First Things editor R.R. Reno is not a friend of mine, but I was still somewhat surprised to read this piece by him on why he was firing one of our Senior Contributors at The Federalist, artist and critic Maureen Mullarkey. Reno writes at length in a piece headlined “No More Tirades” on why he is getting rid of her blog, including this justification: “First Things stands for something. Many things, actually. One of them is a commitment to reality-based conservatism, both in matters of faith and of public life. I mention this, because I’ve decided to end our hosting of Maureen Mullarkey’s blog. Maureen has a sharp pen and pungent style. Her postings about Pope Francis indicate she’s very angry about this papacy, which she seems to view as (alternately) fascism and socialism disguised as Catholicism. This morning she put up a post that opens with the accusation that the Vatican is conspiring with the Obama administration to destroy the foundations of freedom and hobble the developed world. I’ve had my staff take it down.”
Here is the offending passage – like most things Mullarkey writes in criticism of Pope Francis, it has edge to it, as she can get quite hot about the subject:
“The road show is over. The spectacle flamed up and subsided, a Roman candle of demonic sanctimony. Think of it as pre-game warm-up for the main event: the global climate summit in Paris, November 30 to December 11. The Vatican is partnering with the Obama administration, at the U.N. and later in Paris, in magnifying state control over a free society and tightening the screws on the developed world. This, in the name of saving the planet from the production and growth of those very means by which the poor can raise themselves out of poverty.
“Our obligation to charity—caritas—is bound to the truth of things—in veritate. There is little truth in the aggressively promoted patchwork of contested science and hysteria that fuel apocalyptic prophecies. Yet the Vatican and Our Man in Havana militate against the imagined enemy of climate change while an actual, advancing one slaughters the faithful in its path.”
Oh my heavens, this is what it takes to get fired by First Things these days? Were I publishing this, I likely would have struck the word “demonic” and let the rest speak for itself without changes.
Reno’s decision here strikes me as very odd – not to let Mullarkey go, but the basis for his frustration is his own editorial decision. He had already made the decision to give Mullarkey the keys to publishing her pieces. Editors can’t give someone carte blanche to publish with no supervision and then be angry at the writer for the result. Editors edit. Writers write. If the editor decides not to do his job, the result is on him.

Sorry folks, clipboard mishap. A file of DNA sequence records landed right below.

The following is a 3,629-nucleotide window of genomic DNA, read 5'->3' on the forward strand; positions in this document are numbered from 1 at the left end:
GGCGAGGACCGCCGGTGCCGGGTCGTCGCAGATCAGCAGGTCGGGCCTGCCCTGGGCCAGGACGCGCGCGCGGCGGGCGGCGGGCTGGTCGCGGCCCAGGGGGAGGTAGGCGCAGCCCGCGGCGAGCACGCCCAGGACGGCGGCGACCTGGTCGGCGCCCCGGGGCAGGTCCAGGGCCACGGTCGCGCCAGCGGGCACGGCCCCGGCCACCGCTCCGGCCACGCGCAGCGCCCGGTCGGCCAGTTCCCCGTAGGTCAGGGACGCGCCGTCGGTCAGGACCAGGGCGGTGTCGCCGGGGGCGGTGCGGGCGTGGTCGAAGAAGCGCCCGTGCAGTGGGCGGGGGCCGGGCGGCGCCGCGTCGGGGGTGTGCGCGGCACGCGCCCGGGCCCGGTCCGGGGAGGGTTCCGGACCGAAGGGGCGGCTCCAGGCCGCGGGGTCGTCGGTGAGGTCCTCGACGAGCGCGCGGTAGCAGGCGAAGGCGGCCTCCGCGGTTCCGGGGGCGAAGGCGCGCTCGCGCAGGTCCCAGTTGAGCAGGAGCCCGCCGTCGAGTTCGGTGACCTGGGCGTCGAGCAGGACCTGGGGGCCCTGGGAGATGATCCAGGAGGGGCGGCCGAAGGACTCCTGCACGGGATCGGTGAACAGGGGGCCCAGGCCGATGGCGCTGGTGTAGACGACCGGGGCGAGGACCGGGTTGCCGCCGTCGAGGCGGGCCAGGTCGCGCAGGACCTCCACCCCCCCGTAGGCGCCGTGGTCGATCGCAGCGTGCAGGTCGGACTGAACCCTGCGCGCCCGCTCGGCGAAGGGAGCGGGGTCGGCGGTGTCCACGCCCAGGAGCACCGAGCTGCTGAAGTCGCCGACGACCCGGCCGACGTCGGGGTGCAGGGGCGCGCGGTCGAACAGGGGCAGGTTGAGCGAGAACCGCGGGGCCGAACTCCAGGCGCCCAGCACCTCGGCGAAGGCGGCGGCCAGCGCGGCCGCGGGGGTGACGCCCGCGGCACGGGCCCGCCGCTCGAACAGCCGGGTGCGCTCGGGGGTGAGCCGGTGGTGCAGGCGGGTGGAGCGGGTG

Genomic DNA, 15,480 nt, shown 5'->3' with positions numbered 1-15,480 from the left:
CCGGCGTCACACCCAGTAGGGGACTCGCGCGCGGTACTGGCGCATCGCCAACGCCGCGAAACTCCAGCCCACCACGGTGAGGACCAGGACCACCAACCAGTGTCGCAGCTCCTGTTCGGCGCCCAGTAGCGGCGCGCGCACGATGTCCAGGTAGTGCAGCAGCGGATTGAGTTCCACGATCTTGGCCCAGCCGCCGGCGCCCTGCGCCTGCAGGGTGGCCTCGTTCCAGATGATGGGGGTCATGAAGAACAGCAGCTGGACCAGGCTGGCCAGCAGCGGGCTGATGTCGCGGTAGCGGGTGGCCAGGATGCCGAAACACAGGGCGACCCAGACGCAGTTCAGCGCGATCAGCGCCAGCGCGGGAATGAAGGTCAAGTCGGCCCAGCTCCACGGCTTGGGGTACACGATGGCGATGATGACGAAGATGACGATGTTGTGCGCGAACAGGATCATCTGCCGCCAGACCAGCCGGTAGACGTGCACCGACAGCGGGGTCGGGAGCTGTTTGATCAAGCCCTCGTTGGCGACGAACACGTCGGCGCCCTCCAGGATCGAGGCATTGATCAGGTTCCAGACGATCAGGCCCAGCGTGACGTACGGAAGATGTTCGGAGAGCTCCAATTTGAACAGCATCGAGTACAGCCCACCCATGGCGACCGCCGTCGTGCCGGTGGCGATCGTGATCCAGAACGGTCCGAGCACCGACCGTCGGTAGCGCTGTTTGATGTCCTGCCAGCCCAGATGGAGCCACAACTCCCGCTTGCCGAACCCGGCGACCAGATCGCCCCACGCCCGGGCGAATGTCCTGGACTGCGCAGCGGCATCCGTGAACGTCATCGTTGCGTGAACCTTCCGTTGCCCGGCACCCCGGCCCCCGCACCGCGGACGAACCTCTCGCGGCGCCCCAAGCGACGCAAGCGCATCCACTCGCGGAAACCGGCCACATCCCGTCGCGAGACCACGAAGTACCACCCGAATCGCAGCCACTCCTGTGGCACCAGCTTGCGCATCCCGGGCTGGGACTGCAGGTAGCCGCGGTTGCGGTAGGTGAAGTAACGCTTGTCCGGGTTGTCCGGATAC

Reno can fire whoever he wants, whenever he wants, for any reason or no reason at all. As John Voight says in Heat, it’s a free country, brother. But to take to the pages of your website afterwards to excoriate the former writer is low behavior of the worst sort, particularly when their crime is essentially one of tone. Reno references her use of “terms… used by radio talk-show hosts to entertain the public with mock-battles against various Empires of Evil.” For many critics of Pope Francis’ approach to the climate debate, particularly how useful he has been to those who would destroy the developing world’s ability to achieve economic progress out of a sense of duty to the pieties of elites (at a time when actual Christians are being slaughtered, no less), these are not “mock-battles” for entertainment purposes. They are very real and very significant battles over matters of life and death.
But setting that aside: to fire someone and then take to your front page to piss all over them – attacking their work on their way out the door and personally impugning them for their perspective – is terrible behavior for someone managing an institution like First Things. As Michael Brendan Daugherty notes: “Hate Mullarkey all you want. But extracting the maximum amount of righteousness/applause for letting someone go is about as low as it gets.”
History is littered with examples of writers who behaved in much worse ways and received far less of a personal direct attack as they left the building. Jonah Goldberg only engaged with Ann Coulter after Coulter spent days publicly bitching about National Review – and even then, Jonah was pretty mild and respectful. Frank Foer didn’t do that to Spencer Ackerman, who actually threatened him with physical violence. It’s not the sort of thing responsible leaders do, because it sends a message to every future employee and employer.
For Reno to publicly pillory one of his writers because of an intellectual disagreement is bad form – and worse, to do so to a writer like Maureen Mullarkey is not the approach of a gentleman.
We will continue to publish her writings on art, literature, and faith at The Federalist.